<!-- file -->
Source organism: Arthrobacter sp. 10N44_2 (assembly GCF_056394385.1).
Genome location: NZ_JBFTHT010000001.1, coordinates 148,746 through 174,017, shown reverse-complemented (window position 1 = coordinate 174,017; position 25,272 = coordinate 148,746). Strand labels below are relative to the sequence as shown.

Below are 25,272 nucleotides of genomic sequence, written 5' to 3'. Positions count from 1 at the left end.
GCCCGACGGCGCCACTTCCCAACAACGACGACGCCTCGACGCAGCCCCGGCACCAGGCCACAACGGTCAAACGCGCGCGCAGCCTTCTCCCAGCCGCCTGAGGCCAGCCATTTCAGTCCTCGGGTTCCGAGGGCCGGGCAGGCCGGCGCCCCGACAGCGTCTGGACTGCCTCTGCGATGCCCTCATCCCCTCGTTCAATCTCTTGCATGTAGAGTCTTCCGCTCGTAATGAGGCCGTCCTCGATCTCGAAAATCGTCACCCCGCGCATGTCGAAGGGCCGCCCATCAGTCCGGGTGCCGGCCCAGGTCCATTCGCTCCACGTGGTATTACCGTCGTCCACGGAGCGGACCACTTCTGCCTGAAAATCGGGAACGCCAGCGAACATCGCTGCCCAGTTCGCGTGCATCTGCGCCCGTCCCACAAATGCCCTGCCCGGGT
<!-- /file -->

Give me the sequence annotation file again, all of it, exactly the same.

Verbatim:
Source organism: Arthrobacter sp. 10N44_2 (assembly GCF_056394385.1).
Genome location: NZ_JBFTHT010000001.1, coordinates 148,746 through 174,017, shown reverse-complemented (window position 1 = coordinate 174,017; position 25,272 = coordinate 148,746). Strand labels below are relative to the sequence as shown.

Below are 25,272 nucleotides of genomic sequence, written 5' to 3'. Positions count from 1 at the left end.
GCCCGACGGCGCCACTTCCCAACAACGACGACGCCTCGACGCAGCCCCGGCACCAGGCCACAACGGTCAAACGCGCGCGCAGCCTTCTCCCAGCCGCCTGAGGCCAGCCATTTCAGTCCTCGGGTTCCGAGGGCCGGGCAGGCCGGCGCCCCGACAGCGTCTGGACTGCCTCTGCGATGCCCTCATCCCCTCGTTCAATCTCTTGCATGTAGAGTCTTCCGCTCGTAATGAGGCCGTCCTCGATCTCGAAAATCGTCACCCCGCGCATGTCGAAGGGCCGCCCATCAGTCCGGGTGCCGGCCCAGGTCCATTCGCTCCACGTGGTATTACCGTCGTCCACGGAGCGGACCACTTCTGCCTGAAAATCGGGAACGCCAGCGAACATCGCTGCCCAGTTCGCGTGCATCTGCGCCCGTCCCACAAATGCCCTGCCCGGGT